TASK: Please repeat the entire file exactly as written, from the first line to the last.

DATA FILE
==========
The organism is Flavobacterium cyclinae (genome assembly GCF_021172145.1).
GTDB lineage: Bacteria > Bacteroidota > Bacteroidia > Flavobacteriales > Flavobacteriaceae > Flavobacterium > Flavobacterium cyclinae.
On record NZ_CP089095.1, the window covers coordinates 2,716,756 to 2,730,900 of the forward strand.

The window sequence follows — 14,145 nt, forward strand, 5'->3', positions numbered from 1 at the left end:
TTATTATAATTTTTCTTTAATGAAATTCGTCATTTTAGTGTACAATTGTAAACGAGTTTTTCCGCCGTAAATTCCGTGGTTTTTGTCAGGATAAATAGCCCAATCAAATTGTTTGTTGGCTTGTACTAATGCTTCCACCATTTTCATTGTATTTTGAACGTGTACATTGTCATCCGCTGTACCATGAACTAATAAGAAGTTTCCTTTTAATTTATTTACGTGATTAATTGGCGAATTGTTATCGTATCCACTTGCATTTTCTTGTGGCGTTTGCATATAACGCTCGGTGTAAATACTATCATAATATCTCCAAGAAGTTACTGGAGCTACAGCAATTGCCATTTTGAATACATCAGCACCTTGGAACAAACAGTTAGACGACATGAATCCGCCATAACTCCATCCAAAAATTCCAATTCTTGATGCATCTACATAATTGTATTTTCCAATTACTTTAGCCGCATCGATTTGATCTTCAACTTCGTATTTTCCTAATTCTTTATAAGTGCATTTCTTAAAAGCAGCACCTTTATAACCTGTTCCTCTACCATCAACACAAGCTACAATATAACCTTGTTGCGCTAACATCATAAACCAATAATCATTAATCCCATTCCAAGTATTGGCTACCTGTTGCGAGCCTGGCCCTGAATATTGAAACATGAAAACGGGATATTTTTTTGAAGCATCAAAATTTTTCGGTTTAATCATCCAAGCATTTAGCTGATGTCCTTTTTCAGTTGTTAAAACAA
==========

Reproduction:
The organism is Flavobacterium cyclinae (genome assembly GCF_021172145.1).
GTDB lineage: Bacteria > Bacteroidota > Bacteroidia > Flavobacteriales > Flavobacteriaceae > Flavobacterium > Flavobacterium cyclinae.
On record NZ_CP089095.1, the window covers coordinates 2,716,756 to 2,730,900 of the forward strand.

The window sequence follows — 14,145 nt, forward strand, 5'->3', positions numbered from 1 at the left end:
TTATTATAATTTTTCTTTAATGAAATTCGTCATTTTAGTGTACAATTGTAAACGAGTTTTTCCGCCGTAAATTCCGTGGTTTTTGTCAGGATAAATAGCCCAATCAAATTGTTTGTTGGCTTGTACTAATGCTTCCACCATTTTCATTGTATTTTGAACGTGTACATTGTCATCCGCTGTACCATGAACTAATAAGAAGTTTCCTTTTAATTTATTTACGTGATTAATTGGCGAATTGTTATCGTATCCACTTGCATTTTCTTGTGGCGTTTGCATATAACGCTCGGTGTAAATACTATCATAATATCTCCAAGAAGTTACTGGAGCTACAGCAATTGCCATTTTGAATACATCAGCACCTTGGAACAAACAGTTAGACGACATGAATCCGCCATAACTCCATCCAAAAATTCCAATTCTTGATGCATCTACATAATTGTATTTTCCAATTACTTTAGCCGCATCGATTTGATCTTCAACTTCGTATTTTCCTAATTCTTTATAAGTGCATTTCTTAAAAGCAGCACCTTTATAACCTGTTCCTCTACCATCAACACAAGCTACAATATAACCTTGTTGCGCTAACATCATAAACCAATAATCATTAATCCCATTCCAAGTATTGGCTACCTGTTGCGAGCCTGGCCCTGAATATTGAAACATGAAAACGGGATATTTTTTTGAAGCATCAAAATTTTTCGGTTTAATCATCCAAGCATTTAGCTGATGTCCTTTTTCAGTTGTTAAAACAA